As a single mom solely responsible for my son, it seems as if the demands are constant. The bills for food, clothing, activities, and basic living expenses are unrelenting, creating an unending pressure that requires me to be innovative, flexible, and not too picky in terms of what I am willing to do to make ends meet.

As a result of this tangible and ever-present requirement imposed on me from the outside, I find myself constantly in conflict with my desire for the good life and the desire to simply pack up, retrench our lifestyle, and devote myself full-time to spending time with and raising my son. It is in these moments that a childhood memory comes to mind.

In grade school, I had a close friend named Christy. She lived in the best part of town, in a fantastic house that was always immaculate and stocked with the coolest goodies around. She was also always kitted out in the latest fashions, in possession of the hottest new items, and in the ‘best’ school.

What slowly became apparent throughout our high school years, however, was that she was missing one crucial thing: her parents’ love and attention. Both high-earning lawyers, they were away most of the week from dawn to midnight, leaving her in the care of the housekeeper who came in daily but left in the evening to take care of her own family.

Throughout the years, Christy became embroiled in many escapades. These ranged from being kicked out of both grade school and high school for sexual misconduct, kicked out of university for unsatisfactory grades, and a series of failed relationships and careers.

Over the course of our friendship, I reflected on the differences in our upbringing. Unlike her, my brother and I were rarely given ‘the best’. Instead, we were taught how to enjoy hitting a garage sale, delight in finding a bargain, revel in being different by possessing the unique, and to be creative in figuring out how to get and work towards obtaining the items that we really wanted. Most importantly, though, we had our parents by our side: guiding us towards our goals, cheering us on when we felt like we lacked the ability or strength to accomplish what we had set out to do, providing us with the scaffolding that we needed in a hundred invisible ways while consistently showering us with love and a belief that we could do whatever it was that we set out to.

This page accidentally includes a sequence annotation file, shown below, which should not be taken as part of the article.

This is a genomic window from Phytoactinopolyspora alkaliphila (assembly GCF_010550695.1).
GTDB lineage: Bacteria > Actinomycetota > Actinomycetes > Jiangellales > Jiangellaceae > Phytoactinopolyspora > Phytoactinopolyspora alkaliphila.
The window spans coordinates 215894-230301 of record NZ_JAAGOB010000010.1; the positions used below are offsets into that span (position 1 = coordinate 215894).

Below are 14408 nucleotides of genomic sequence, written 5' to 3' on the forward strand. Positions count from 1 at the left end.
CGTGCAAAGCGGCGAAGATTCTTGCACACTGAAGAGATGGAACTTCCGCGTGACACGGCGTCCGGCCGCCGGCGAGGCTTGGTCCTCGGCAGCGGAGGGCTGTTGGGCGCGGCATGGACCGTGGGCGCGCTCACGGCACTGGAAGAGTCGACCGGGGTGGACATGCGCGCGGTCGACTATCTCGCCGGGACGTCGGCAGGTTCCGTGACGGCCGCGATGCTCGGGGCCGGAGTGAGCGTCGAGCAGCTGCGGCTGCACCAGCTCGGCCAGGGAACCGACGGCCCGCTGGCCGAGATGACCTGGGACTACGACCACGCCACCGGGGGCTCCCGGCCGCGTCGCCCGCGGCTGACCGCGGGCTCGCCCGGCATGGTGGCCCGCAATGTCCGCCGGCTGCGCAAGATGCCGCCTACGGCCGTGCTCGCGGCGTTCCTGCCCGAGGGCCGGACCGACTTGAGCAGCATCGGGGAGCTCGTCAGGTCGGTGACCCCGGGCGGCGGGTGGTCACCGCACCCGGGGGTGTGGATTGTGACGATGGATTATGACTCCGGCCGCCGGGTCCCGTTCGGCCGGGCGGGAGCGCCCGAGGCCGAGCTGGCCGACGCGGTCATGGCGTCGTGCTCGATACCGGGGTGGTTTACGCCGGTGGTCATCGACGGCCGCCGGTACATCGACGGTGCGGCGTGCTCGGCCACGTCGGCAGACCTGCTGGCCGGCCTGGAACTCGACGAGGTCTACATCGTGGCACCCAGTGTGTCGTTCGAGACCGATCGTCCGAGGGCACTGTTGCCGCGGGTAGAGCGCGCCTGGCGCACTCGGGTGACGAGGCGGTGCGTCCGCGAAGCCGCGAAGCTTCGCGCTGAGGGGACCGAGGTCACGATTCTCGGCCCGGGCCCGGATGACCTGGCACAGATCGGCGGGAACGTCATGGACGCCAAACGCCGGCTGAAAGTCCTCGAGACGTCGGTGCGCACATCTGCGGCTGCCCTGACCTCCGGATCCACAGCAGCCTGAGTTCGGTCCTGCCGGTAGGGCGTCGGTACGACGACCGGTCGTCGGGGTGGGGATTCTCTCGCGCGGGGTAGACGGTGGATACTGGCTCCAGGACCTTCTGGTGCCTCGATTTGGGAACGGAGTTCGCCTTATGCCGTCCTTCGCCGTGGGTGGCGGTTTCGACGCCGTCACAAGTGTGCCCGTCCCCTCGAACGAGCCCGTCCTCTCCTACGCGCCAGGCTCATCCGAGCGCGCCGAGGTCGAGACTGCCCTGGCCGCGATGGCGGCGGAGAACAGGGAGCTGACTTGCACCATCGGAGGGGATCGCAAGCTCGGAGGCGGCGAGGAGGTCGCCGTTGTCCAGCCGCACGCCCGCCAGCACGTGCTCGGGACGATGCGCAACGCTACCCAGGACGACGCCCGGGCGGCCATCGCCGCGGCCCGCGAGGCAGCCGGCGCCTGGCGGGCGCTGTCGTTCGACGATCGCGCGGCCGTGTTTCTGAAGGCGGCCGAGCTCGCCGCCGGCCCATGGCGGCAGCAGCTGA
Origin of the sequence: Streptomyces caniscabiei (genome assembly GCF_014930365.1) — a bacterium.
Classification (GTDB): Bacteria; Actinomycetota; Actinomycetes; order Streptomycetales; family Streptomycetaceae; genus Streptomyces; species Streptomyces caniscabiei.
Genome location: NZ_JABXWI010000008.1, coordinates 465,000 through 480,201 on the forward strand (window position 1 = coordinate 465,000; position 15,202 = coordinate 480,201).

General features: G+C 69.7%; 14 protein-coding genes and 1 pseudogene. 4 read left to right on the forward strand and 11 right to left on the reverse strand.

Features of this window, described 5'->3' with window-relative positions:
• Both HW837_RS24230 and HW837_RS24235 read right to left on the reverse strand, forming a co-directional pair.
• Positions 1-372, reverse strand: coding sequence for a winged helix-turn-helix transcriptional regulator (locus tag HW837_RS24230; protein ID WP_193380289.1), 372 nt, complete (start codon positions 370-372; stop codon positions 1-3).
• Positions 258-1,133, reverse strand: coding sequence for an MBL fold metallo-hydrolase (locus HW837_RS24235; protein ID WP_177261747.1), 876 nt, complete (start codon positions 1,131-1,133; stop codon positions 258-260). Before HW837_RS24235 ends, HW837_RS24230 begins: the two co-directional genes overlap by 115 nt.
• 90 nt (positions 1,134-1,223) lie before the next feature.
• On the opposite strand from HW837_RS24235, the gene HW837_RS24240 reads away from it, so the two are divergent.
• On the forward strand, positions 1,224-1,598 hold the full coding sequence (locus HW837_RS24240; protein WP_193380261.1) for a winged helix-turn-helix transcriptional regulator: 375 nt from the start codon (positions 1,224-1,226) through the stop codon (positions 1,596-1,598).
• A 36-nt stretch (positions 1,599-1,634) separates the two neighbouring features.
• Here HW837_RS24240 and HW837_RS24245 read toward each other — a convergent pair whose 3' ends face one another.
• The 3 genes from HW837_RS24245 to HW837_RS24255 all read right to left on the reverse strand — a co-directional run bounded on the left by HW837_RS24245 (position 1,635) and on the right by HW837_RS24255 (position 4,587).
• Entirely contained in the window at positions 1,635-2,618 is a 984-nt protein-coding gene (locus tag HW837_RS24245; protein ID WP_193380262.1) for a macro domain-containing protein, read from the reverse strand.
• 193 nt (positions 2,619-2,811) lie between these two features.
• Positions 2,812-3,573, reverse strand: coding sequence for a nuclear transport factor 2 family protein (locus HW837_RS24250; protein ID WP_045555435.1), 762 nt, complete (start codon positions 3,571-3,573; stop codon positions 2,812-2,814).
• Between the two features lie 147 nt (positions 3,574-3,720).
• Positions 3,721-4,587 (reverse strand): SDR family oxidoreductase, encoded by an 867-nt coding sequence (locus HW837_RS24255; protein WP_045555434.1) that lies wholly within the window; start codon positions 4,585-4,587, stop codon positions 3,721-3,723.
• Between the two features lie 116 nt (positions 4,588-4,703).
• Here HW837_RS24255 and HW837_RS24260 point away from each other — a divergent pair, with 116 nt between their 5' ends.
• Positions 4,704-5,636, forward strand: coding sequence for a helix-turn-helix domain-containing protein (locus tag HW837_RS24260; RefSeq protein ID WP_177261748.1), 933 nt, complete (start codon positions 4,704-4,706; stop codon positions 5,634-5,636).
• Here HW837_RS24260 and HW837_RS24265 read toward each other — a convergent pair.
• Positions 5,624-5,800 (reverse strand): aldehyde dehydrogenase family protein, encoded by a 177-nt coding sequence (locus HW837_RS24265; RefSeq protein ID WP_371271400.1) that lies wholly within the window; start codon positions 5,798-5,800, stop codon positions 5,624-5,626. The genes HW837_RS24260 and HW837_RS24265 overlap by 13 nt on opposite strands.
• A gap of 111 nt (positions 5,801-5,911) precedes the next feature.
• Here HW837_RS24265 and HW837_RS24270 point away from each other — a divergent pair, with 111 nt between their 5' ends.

And so, as I scrub my floor for what feels like the thousandth time this month and feel the pressure of keeping up with the Joneses, I remind myself that more important than providing my son with the ‘right’ material goods is the importance of giving him a strong and unyielding current of love composed of my presence and the values that I inculcate in him as it is these that will weave for him an invisible tapestry that he can don at will, providing him with the strength and resources required to believe in himself and accomplish whatever he dares to envision.